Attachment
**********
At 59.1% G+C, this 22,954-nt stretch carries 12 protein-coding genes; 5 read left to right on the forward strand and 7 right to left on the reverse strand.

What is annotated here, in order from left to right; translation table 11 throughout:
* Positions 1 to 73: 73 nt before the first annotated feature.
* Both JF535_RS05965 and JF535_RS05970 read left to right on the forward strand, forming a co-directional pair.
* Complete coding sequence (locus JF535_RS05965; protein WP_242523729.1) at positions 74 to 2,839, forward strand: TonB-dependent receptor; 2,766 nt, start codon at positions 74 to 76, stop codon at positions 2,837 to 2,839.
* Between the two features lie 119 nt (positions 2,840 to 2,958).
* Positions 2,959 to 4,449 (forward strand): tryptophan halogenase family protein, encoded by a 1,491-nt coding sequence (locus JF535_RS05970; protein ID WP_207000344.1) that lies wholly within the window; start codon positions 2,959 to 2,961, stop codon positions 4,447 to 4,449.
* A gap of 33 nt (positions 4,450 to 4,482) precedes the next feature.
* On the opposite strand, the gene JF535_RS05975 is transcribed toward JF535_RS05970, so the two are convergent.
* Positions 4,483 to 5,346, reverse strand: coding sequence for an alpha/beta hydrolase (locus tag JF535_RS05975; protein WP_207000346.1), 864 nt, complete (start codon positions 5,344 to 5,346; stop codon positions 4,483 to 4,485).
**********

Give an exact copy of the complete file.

At 59.1% G+C, this 22,954-nt stretch carries 12 protein-coding genes; 5 read left to right on the forward strand and 7 right to left on the reverse strand.

What is annotated here, in order from left to right; translation table 11 throughout:
* Positions 1 to 73: 73 nt before the first annotated feature.
* Both JF535_RS05965 and JF535_RS05970 read left to right on the forward strand, forming a co-directional pair.
* Complete coding sequence (locus JF535_RS05965; protein WP_242523729.1) at positions 74 to 2,839, forward strand: TonB-dependent receptor; 2,766 nt, start codon at positions 74 to 76, stop codon at positions 2,837 to 2,839.
* Between the two features lie 119 nt (positions 2,840 to 2,958).
* Positions 2,959 to 4,449 (forward strand): tryptophan halogenase family protein, encoded by a 1,491-nt coding sequence (locus JF535_RS05970; protein ID WP_207000344.1) that lies wholly within the window; start codon positions 2,959 to 2,961, stop codon positions 4,447 to 4,449.
* A gap of 33 nt (positions 4,450 to 4,482) precedes the next feature.
* On the opposite strand, the gene JF535_RS05975 is transcribed toward JF535_RS05970, so the two are convergent.
* Positions 4,483 to 5,346, reverse strand: coding sequence for an alpha/beta hydrolase (locus tag JF535_RS05975; protein WP_207000346.1), 864 nt, complete (start codon positions 5,344 to 5,346; stop codon positions 4,483 to 4,485).